When Case Keenum (who replaced injured Sam Bradford as the Vikings’ quarterback this season) drops back to pass Sunday in Philadelphia (a city hosting the NFC Championship Game in large part because of the emergence of Carson Wentz), he could find himself pursued by Derek Barnett, the promising rookie pass rusher the Eagles took with the 14th pick that originally belonged to the Vikings.
Those parameters alone would suggest the Eagles won their trade with the Vikings last September, when Minnesota sent first- and seventh-round picks in 2017 and a fourth-rounder in 2018 to Philadelphia for Bradford after Teddy Bridgewater’s knee injury. And it always was going to be difficult for the Vikings to win the deal, in an empirical sense, based on where both teams were when they made the move on Sept. 3, 2016.
In their first year with coach Doug Pederson, the Eagles had reason to be focused on the future, months after having selected Wentz with the No. 2 overall pick, in a move that led Bradford to skip voluntary offseason workouts in the weeks after the draft. The Vikings made the move based on the belief they could keep Super Bowl aspirations on track if they had the right quarterback to replace Bridgewater, and the fact the deal came so close to the start of the regular season meant they would have to pay a high price.
The 2018 fourth-rounder also put the Eagles in position to take advantage of another team down on its luck in October, when they acquired running back Jay Ajayi from the Dolphins for the pick.
As Eagles General Manager Howie Roseman was named the NFL Executive of the Year by the Pro Football Writers of America on Thursday, it was hard to think the Eagles would be hosting the NFC title game without the series of moves he made related to their quarterback situation: trading up for Wentz, recouping a first-round pick by parting with Bradford and letting Wentz develop, selecting Barnett and using his fourth-round stockpile to acquire Ajayi.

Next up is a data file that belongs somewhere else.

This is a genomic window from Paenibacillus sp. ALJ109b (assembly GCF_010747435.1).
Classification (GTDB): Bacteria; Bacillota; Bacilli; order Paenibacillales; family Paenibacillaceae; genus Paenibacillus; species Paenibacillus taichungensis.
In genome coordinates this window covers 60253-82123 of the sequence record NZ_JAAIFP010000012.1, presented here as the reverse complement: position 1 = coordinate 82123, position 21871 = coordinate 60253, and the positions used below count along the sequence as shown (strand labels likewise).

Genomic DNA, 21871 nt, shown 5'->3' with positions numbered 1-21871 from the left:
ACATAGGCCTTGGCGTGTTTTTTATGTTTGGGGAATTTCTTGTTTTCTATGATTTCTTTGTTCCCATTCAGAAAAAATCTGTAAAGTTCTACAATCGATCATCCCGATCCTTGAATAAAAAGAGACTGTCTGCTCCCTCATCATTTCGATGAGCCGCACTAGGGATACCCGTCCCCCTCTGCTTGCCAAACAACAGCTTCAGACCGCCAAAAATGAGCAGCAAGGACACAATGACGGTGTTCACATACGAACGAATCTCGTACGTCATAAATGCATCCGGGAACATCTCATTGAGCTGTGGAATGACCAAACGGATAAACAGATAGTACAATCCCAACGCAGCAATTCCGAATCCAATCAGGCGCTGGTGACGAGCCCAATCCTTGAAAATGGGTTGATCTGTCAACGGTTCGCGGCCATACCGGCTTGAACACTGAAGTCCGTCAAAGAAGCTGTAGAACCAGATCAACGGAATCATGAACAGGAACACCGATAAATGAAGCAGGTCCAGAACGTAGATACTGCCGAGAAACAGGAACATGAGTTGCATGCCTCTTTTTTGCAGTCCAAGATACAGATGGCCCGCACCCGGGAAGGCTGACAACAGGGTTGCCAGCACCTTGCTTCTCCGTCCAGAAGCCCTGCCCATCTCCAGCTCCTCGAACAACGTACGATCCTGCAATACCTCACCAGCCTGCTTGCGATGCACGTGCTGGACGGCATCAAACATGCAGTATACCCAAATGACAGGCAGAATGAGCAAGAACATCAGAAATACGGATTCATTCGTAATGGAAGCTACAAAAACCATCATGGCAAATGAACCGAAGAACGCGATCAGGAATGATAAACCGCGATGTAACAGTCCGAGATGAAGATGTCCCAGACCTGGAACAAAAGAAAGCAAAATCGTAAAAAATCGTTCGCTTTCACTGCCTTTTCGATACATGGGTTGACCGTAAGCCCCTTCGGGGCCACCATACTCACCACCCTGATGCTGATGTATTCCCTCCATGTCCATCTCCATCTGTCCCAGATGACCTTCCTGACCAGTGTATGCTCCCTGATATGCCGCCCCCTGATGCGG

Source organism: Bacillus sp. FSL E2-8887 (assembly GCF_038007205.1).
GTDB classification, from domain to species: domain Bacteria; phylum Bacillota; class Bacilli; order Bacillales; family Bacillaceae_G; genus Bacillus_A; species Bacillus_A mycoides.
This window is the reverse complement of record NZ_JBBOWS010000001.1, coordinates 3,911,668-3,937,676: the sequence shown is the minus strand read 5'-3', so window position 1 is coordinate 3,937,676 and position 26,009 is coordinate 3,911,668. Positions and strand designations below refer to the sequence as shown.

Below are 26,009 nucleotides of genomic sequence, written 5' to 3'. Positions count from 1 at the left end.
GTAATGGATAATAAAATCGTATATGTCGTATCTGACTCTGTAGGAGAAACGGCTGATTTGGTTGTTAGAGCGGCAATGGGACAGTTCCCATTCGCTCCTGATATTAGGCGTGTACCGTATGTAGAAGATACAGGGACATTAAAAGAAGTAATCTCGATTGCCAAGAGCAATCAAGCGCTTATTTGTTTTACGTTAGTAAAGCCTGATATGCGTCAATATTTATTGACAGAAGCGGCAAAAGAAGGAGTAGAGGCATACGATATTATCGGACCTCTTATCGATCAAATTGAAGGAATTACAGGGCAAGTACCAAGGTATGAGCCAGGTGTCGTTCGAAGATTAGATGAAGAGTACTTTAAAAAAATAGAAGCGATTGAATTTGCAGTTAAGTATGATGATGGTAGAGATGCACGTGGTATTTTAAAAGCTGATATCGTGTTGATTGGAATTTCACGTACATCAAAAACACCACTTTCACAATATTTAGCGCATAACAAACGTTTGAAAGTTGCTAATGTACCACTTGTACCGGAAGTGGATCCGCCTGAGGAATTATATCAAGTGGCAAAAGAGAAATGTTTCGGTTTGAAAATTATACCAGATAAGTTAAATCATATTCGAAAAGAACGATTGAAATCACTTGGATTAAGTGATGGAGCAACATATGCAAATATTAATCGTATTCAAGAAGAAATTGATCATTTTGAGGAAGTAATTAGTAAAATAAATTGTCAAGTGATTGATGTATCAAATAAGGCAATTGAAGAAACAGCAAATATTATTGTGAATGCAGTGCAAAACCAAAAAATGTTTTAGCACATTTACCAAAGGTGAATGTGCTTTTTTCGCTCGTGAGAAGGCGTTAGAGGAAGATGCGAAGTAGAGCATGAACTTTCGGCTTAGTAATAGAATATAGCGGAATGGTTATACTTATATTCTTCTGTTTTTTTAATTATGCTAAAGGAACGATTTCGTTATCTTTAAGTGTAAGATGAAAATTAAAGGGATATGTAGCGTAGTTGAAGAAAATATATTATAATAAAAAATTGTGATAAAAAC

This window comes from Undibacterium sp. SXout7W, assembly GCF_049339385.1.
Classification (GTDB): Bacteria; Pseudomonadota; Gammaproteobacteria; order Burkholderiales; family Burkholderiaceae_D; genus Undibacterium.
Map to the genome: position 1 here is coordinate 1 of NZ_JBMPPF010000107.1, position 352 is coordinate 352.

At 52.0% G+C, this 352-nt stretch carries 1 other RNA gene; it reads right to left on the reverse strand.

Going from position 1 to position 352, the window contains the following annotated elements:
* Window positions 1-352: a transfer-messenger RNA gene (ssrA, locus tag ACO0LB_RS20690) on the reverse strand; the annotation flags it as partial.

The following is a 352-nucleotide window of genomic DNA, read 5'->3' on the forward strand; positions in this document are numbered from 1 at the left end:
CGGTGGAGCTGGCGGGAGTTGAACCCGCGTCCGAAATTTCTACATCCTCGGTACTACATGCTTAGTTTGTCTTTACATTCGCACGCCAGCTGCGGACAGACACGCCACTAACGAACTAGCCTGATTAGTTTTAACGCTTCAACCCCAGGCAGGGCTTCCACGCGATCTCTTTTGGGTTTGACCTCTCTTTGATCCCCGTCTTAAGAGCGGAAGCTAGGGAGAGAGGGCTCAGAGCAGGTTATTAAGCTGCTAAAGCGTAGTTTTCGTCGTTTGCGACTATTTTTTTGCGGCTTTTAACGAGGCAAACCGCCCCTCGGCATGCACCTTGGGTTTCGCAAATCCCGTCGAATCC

But while Roseman is being lauded for building a championship contender with the help of the Bradford trade, Vikings GM Rick Spielman has a team favored to win the NFC title on the road Sunday.
Spielman, who was named Pro Football Weekly’s Executive of the Year last week, is being honored in some ways for his ability to build a contending team even though the player for whom he traded his first-round pick has been on the field for just six quarters this season.
The Vikings knew they needed a veteran backup behind Bradford, and signed Keenum on March 31 in a deal that will turn out to be worth $2.25 million after incentives. His contract is a bargain that’s delivered returns beyond even what the Vikings expected. And despite not having a first-round pick in a draft that was already thin on the offensive line, Spielman made moves to upgrade the dilapidated unit, betting on Riley Reiff’s ability to play left tackle, signing Mike Remmers on the right side and trading up to select center Pat Elflein.
Dalvin Cook appeared on his way to an outstanding rookie season before tearing an ACL in Week 4, and the Vikings have fashioned a functional running game with free-agent pickup Latavius Murray and Jerick McKinnon. And Pat Shurmur — the former Eagles offensive coordinator the Vikings initially hired as a tight ends coach in 2016 — is about to become the New York Giants’ next head coach because of the work he did as the Vikings’ offensive coordinator this year.
So while the Eagles appear to have won a deal where the percentages always favored them, the Vikings found another way to the NFC Championship Game after their best-laid plans didn’t work out. Roseman and Spielman, the two friends who authored the Bradford trade, have both been praised for their work — Roseman in part because of the deal, Spielman, to some extent, despite it — and one of them will hoist the George Halas Trophy on Sunday.
Who knows? Maybe if Bradford is Keenum’s backup again Sunday — as he was against the Saints — it’ll be him kneeling in victory formation on the turf of his old stadium to seal the game.